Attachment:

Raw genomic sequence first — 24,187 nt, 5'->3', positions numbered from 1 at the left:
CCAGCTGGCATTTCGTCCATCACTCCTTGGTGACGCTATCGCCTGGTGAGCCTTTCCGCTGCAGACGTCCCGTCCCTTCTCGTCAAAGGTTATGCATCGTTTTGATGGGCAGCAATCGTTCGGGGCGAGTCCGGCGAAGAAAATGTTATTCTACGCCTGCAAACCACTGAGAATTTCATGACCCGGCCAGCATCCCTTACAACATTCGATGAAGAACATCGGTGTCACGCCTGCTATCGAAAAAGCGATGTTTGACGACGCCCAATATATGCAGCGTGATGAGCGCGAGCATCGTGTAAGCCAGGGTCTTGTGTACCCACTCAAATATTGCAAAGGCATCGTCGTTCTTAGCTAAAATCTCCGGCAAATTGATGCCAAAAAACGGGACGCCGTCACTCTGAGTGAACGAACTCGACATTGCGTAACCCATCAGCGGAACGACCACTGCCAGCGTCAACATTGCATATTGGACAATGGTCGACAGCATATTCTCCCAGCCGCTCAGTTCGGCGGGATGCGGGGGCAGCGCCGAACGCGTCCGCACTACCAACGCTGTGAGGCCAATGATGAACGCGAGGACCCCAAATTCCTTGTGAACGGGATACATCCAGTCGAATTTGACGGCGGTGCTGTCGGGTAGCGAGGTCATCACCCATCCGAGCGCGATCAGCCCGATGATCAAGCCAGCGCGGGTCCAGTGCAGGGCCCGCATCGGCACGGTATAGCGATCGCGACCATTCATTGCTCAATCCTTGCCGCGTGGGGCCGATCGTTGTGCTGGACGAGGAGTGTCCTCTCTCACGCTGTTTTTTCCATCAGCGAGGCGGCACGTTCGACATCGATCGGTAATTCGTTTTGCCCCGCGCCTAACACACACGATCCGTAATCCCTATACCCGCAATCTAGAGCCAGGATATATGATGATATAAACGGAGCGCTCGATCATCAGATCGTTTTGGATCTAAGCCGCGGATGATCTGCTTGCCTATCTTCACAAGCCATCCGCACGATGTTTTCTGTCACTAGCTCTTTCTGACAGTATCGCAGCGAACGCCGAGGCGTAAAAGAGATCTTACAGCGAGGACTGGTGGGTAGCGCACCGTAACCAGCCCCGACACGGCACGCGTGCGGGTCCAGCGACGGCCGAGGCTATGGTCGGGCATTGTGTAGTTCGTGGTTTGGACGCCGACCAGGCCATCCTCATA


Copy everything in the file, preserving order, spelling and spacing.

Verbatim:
Raw genomic sequence first — 24,187 nt, 5'->3', positions numbered from 1 at the left:
CCAGCTGGCATTTCGTCCATCACTCCTTGGTGACGCTATCGCCTGGTGAGCCTTTCCGCTGCAGACGTCCCGTCCCTTCTCGTCAAAGGTTATGCATCGTTTTGATGGGCAGCAATCGTTCGGGGCGAGTCCGGCGAAGAAAATGTTATTCTACGCCTGCAAACCACTGAGAATTTCATGACCCGGCCAGCATCCCTTACAACATTCGATGAAGAACATCGGTGTCACGCCTGCTATCGAAAAAGCGATGTTTGACGACGCCCAATATATGCAGCGTGATGAGCGCGAGCATCGTGTAAGCCAGGGTCTTGTGTACCCACTCAAATATTGCAAAGGCATCGTCGTTCTTAGCTAAAATCTCCGGCAAATTGATGCCAAAAAACGGGACGCCGTCACTCTGAGTGAACGAACTCGACATTGCGTAACCCATCAGCGGAACGACCACTGCCAGCGTCAACATTGCATATTGGACAATGGTCGACAGCATATTCTCCCAGCCGCTCAGTTCGGCGGGATGCGGGGGCAGCGCCGAACGCGTCCGCACTACCAACGCTGTGAGGCCAATGATGAACGCGAGGACCCCAAATTCCTTGTGAACGGGATACATCCAGTCGAATTTGACGGCGGTGCTGTCGGGTAGCGAGGTCATCACCCATCCGAGCGCGATCAGCCCGATGATCAAGCCAGCGCGGGTCCAGTGCAGGGCCCGCATCGGCACGGTATAGCGATCGCGACCATTCATTGCTCAATCCTTGCCGCGTGGGGCCGATCGTTGTGCTGGACGAGGAGTGTCCTCTCTCACGCTGTTTTTTCCATCAGCGAGGCGGCACGTTCGACATCGATCGGTAATTCGTTTTGCCCCGCGCCTAACACACACGATCCGTAATCCCTATACCCGCAATCTAGAGCCAGGATATATGATGATATAAACGGAGCGCTCGATCATCAGATCGTTTTGGATCTAAGCCGCGGATGATCTGCTTGCCTATCTTCACAAGCCATCCGCACGATGTTTTCTGTCACTAGCTCTTTCTGACAGTATCGCAGCGAACGCCGAGGCGTAAAAGAGATCTTACAGCGAGGACTGGTGGGTAGCGCACCGTAACCAGCCCCGACACGGCACGCGTGCGGGTCCAGCGACGGCCGAGGCTATGGTCGGGCATTGTGTAGTTCGTGGTTTGGACGCCGACCAGGCCATCCTCATA